BD: Is anything big being developed right now that you are adding soon that players would be really interested to know?
We have a lot of really cool stuff in the works. Along with bug fixing we also want to release some cool new things with each update. We haven’t revealed everything yet but we have a pretty solid roadmap. The current plan is to release every two weeks or for the bigger updates, every month. The first update is coming in a few days. (June 16th)
BD: How long do you plan on being in the alpha / beta stages of development?
Our current plan is to aim to have the final ready in six months. However as the game develops we will get a much clearer picture. There are a lot of features and improvements we want to make and don’t plan on releasing final until we, and the community really feel it’s ready.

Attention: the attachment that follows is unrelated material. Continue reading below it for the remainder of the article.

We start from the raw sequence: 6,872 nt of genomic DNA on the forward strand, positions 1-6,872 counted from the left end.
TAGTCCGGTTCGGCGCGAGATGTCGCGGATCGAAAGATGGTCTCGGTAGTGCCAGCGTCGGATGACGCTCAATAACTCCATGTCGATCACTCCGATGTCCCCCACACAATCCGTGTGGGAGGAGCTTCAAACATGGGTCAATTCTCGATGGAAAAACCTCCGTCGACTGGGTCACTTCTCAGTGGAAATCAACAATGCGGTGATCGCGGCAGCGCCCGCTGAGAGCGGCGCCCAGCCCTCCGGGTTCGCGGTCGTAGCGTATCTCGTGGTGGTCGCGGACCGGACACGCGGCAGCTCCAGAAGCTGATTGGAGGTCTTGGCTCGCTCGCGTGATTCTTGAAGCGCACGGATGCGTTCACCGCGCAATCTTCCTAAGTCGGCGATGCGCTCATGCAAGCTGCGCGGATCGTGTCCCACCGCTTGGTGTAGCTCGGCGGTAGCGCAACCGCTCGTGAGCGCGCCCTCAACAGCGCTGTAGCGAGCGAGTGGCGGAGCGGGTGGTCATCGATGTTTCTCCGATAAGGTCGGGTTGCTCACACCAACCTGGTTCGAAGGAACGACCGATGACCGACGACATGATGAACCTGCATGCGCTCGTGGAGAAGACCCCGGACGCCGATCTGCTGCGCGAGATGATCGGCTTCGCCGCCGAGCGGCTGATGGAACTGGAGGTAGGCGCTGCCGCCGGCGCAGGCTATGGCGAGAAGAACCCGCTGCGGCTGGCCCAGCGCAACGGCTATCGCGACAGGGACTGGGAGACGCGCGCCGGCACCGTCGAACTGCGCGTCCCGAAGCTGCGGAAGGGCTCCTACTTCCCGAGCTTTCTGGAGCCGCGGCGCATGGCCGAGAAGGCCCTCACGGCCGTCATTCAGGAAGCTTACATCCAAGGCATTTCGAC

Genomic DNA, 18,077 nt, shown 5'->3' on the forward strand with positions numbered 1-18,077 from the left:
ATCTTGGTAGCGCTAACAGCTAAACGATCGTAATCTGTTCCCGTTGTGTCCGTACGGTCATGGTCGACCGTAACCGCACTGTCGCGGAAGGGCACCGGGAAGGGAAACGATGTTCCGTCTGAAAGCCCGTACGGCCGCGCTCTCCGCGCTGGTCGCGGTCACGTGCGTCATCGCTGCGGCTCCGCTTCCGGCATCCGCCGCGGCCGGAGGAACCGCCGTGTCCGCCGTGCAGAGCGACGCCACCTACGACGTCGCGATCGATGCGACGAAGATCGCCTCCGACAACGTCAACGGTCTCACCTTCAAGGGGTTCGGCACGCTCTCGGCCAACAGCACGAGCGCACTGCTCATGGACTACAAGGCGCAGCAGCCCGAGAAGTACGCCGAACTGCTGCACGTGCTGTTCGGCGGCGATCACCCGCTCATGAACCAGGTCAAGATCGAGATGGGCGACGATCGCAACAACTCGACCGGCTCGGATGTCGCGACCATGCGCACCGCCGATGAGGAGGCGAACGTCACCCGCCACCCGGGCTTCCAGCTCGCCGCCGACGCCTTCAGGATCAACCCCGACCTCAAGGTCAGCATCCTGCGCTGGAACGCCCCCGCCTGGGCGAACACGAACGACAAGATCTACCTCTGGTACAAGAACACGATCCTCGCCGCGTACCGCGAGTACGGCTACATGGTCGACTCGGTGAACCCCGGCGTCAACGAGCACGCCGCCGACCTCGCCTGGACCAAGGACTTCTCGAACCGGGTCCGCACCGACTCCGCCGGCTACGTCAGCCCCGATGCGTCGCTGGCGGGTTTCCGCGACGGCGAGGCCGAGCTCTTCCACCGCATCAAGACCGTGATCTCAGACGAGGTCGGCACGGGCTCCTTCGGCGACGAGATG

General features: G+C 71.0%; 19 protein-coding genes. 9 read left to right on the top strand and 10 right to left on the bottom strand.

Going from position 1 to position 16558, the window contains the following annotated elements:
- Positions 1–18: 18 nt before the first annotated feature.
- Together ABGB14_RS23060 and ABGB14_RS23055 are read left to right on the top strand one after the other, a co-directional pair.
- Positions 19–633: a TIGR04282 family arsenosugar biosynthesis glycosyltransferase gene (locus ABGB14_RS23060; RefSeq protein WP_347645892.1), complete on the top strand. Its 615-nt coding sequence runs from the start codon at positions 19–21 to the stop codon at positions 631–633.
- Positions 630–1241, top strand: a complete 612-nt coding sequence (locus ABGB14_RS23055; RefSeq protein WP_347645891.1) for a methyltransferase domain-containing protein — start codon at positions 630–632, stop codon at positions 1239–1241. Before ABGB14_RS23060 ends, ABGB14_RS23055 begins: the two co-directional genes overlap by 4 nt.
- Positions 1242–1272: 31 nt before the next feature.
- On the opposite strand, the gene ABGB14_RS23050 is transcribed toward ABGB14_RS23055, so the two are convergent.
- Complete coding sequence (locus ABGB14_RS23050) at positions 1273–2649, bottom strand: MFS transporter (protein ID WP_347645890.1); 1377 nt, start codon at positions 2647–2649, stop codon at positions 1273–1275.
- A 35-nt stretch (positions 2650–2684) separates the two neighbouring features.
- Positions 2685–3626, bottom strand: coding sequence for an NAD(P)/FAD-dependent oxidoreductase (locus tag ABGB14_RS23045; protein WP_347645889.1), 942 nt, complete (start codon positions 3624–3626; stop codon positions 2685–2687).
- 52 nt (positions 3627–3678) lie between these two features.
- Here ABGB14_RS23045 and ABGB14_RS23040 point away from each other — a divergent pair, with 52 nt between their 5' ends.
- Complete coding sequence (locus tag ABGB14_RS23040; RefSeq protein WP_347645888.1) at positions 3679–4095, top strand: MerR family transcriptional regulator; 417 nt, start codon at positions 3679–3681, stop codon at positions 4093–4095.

BD: I read on the Steam page that a team of only four people created this game. How long have you been working on it, and how did you manage to create something so visually interesting in that period of time?
Most of the team has been working on the game for over a year now. We have also made use of some very talented freelance artists and coders from around the world.
BD: Plenty of games in this subgenre of survival sim focus on a very simple aesthetic, or stylized retro-ish graphics. The Forest, on the other hand, is going full tilt on the visual side of things. What prompted that decision?
We have always wanted to see how far we can go with graphics. Coming from a VFX background we knew we could create something really interesting.